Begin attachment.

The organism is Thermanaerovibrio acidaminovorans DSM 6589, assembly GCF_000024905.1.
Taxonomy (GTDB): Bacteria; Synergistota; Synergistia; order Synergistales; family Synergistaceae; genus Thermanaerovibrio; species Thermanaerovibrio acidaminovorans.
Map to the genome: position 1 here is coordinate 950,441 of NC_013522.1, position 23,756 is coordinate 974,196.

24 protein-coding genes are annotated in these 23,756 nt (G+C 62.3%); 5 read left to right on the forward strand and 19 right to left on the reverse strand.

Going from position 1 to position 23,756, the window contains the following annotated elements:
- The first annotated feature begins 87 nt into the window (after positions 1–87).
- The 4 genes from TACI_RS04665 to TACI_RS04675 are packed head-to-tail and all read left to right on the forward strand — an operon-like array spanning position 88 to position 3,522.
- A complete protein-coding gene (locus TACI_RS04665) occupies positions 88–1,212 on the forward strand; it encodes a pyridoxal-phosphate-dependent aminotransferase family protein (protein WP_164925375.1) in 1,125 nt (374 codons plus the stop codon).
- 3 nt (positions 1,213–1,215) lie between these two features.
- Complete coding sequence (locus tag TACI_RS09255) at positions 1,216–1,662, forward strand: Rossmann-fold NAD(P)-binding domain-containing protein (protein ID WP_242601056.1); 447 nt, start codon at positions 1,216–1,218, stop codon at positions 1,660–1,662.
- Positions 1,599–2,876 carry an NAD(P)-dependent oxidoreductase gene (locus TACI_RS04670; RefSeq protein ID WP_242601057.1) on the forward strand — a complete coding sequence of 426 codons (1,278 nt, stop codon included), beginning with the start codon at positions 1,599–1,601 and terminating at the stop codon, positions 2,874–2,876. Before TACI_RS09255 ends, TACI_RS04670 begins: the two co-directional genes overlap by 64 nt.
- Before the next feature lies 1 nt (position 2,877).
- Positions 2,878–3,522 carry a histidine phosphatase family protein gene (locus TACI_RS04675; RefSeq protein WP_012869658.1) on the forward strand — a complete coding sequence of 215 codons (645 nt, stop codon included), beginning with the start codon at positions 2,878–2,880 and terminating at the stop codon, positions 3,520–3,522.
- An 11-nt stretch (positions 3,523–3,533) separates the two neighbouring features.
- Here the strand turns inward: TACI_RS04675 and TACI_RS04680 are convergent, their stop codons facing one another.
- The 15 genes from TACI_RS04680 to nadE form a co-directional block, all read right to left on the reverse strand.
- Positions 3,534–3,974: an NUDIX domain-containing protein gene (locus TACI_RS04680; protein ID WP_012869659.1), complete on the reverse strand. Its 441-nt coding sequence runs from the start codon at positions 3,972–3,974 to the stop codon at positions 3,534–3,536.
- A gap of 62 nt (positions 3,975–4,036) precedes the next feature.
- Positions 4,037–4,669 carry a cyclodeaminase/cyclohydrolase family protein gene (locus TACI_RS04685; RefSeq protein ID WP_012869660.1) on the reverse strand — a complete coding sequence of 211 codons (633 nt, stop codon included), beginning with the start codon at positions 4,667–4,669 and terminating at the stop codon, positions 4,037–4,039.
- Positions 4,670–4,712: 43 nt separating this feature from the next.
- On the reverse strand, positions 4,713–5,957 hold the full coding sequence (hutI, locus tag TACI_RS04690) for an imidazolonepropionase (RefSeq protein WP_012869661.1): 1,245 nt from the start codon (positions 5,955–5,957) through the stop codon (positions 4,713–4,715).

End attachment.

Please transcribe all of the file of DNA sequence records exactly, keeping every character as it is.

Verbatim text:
The organism is Thermanaerovibrio acidaminovorans DSM 6589, assembly GCF_000024905.1.
Taxonomy (GTDB): Bacteria; Synergistota; Synergistia; order Synergistales; family Synergistaceae; genus Thermanaerovibrio; species Thermanaerovibrio acidaminovorans.
Map to the genome: position 1 here is coordinate 950,441 of NC_013522.1, position 23,756 is coordinate 974,196.

24 protein-coding genes are annotated in these 23,756 nt (G+C 62.3%); 5 read left to right on the forward strand and 19 right to left on the reverse strand.

Going from position 1 to position 23,756, the window contains the following annotated elements:
- The first annotated feature begins 87 nt into the window (after positions 1–87).
- The 4 genes from TACI_RS04665 to TACI_RS04675 are packed head-to-tail and all read left to right on the forward strand — an operon-like array spanning position 88 to position 3,522.
- A complete protein-coding gene (locus TACI_RS04665) occupies positions 88–1,212 on the forward strand; it encodes a pyridoxal-phosphate-dependent aminotransferase family protein (protein WP_164925375.1) in 1,125 nt (374 codons plus the stop codon).
- 3 nt (positions 1,213–1,215) lie between these two features.
- Complete coding sequence (locus tag TACI_RS09255) at positions 1,216–1,662, forward strand: Rossmann-fold NAD(P)-binding domain-containing protein (protein ID WP_242601056.1); 447 nt, start codon at positions 1,216–1,218, stop codon at positions 1,660–1,662.
- Positions 1,599–2,876 carry an NAD(P)-dependent oxidoreductase gene (locus TACI_RS04670; RefSeq protein ID WP_242601057.1) on the forward strand — a complete coding sequence of 426 codons (1,278 nt, stop codon included), beginning with the start codon at positions 1,599–1,601 and terminating at the stop codon, positions 2,874–2,876. Before TACI_RS09255 ends, TACI_RS04670 begins: the two co-directional genes overlap by 64 nt.
- Before the next feature lies 1 nt (position 2,877).
- Positions 2,878–3,522 carry a histidine phosphatase family protein gene (locus TACI_RS04675; RefSeq protein WP_012869658.1) on the forward strand — a complete coding sequence of 215 codons (645 nt, stop codon included), beginning with the start codon at positions 2,878–2,880 and terminating at the stop codon, positions 3,520–3,522.
- An 11-nt stretch (positions 3,523–3,533) separates the two neighbouring features.
- Here the strand turns inward: TACI_RS04675 and TACI_RS04680 are convergent, their stop codons facing one another.
- The 15 genes from TACI_RS04680 to nadE form a co-directional block, all read right to left on the reverse strand.
- Positions 3,534–3,974: an NUDIX domain-containing protein gene (locus TACI_RS04680; protein ID WP_012869659.1), complete on the reverse strand. Its 441-nt coding sequence runs from the start codon at positions 3,972–3,974 to the stop codon at positions 3,534–3,536.
- A gap of 62 nt (positions 3,975–4,036) precedes the next feature.
- Positions 4,037–4,669 carry a cyclodeaminase/cyclohydrolase family protein gene (locus TACI_RS04685; RefSeq protein ID WP_012869660.1) on the reverse strand — a complete coding sequence of 211 codons (633 nt, stop codon included), beginning with the start codon at positions 4,667–4,669 and terminating at the stop codon, positions 4,037–4,039.
- Positions 4,670–4,712: 43 nt separating this feature from the next.
- On the reverse strand, positions 4,713–5,957 hold the full coding sequence (hutI, locus tag TACI_RS04690) for an imidazolonepropionase (RefSeq protein WP_012869661.1): 1,245 nt from the start codon (positions 5,955–5,957) through the stop codon (positions 4,713–4,715).